Community Editorial Board: What Comes After Christmas Story?

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Tomorrow is the day we celebrate the birth of Jesus Christ.

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A day now more tied to a celebration of giveaways and family reunions, even though COVID-19 has narrowed them down to online shopping and Zoom holiday cocktails.
At the heart of the story, and often used by the priest during family mass in a Catholic church, is the birth of the son of God to a young woman in a barn, surrounded by farm animals and her husband. much older who is stepfather of this newcomer.

The birth of the baby is welcomed first by the shepherds following a star before the kings who come to bring gifts. It’s a perfect postcard.

In a few weeks, this small family must flee to find safety because they learned that their baby was threatened with being assassinated by direct order of the king in power. Moral guiding themes flow from this Bethlehem-based story that has instructed Christians over the centuries to accept the wonder of a birth of the Savior in a manger.

What if this Christmas we focus on “what follows”, using the language of the threat of attack on a family, the violence and upheaval it creates on the most innocent? This story of a birth uttered by trumpeting angels immediately turns into humanity’s worst imperfections of hate, fear and power.
The focus of violence has been in the news this year. We’ve been locked in with some of our worst human traits and it plays out daily in catchy and disturbing titles. We are victims of the inability to do anything but read the news from the confines of our phones. We may be becoming desensitized.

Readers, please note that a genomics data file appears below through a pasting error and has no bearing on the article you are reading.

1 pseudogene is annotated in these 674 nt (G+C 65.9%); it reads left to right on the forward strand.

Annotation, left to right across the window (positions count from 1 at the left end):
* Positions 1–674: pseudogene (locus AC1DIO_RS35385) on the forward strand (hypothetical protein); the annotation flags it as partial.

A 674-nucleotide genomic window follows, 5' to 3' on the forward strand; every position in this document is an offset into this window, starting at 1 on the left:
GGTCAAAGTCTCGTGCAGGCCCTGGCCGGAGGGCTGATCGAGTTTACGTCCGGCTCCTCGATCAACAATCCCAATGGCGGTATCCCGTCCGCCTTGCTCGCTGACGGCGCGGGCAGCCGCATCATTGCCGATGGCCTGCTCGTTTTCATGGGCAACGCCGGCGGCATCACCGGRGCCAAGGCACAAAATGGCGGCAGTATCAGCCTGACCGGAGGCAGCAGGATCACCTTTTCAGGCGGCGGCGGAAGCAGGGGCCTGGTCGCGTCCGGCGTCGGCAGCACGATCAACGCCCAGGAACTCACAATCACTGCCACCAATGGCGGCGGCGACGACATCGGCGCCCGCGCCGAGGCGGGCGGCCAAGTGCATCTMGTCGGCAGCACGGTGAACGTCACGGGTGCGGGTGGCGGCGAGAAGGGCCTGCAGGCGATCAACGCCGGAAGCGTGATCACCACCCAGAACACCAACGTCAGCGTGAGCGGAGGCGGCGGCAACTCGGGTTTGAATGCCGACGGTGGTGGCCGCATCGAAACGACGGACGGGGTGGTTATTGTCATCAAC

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In these times of pandemic, what does it mean to be a good citizen, a member of a faith community, a parent, an aunt or uncle, or a neighbor? These are questions worth considering when we take a day to celebrate the birth of a child over 2,000 years ago.

The 25th e of December should not be simply the organization of our purchases under a Christmas tree illuminated with lights which symbolically add to the feast of the 19 e century. Every facet of Christmas history and celebration is part of ancient solstice practices, where light and hope are brought to the fore in our human psyche in the darkest days.

What if we look at those darker days for families who have been abused, live in fear and are now housed in indescribable homes that provide safety against the angry acts of a family member from their unknown depths of rage? How to come together around this story of hope, without thinking of those who face the horrors of what would be the next stage in the history of Christ, the flight into Egypt?

Reports from the national police, the United Nations on global data on domestic violence, and local shelters all point to spikes in domestic violence or gender-based violence during the pandemic. This Christmas, if we could all recognize our duty to replace hate with love, anger with patience, and ignorance with tolerance, it could be our gift of hope to those directly affected by these statistics.

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Actively practicing our best selves each day will go a long way in restoring the family a place of unity and security for every child and parent – our community depends on it.

This Christmas, let’s not pretend to be the innocent bystander of the easier story of a nativity scene.

This Christmas, let’s tap into the moral direction of the story that builds empathy, compassion, and concern for humanity as violence takes hold. Let’s take a look at our family, friends and community and pay attention to the signs of domestic violence before it takes hold of all that is good and innocent.

Think of mothers like Ashley Thompson and her family this Christmas time. If you can, help and support organizations that protect families from violence and also help people with mental health issues, addictions, and their own personal trauma that can lead to violence.

We all need to know that our home is a safe place for a Christmas tree to stand and a sweet story of a baby in a nursery will offer hope.

Merry Christmas and peace for 2022.

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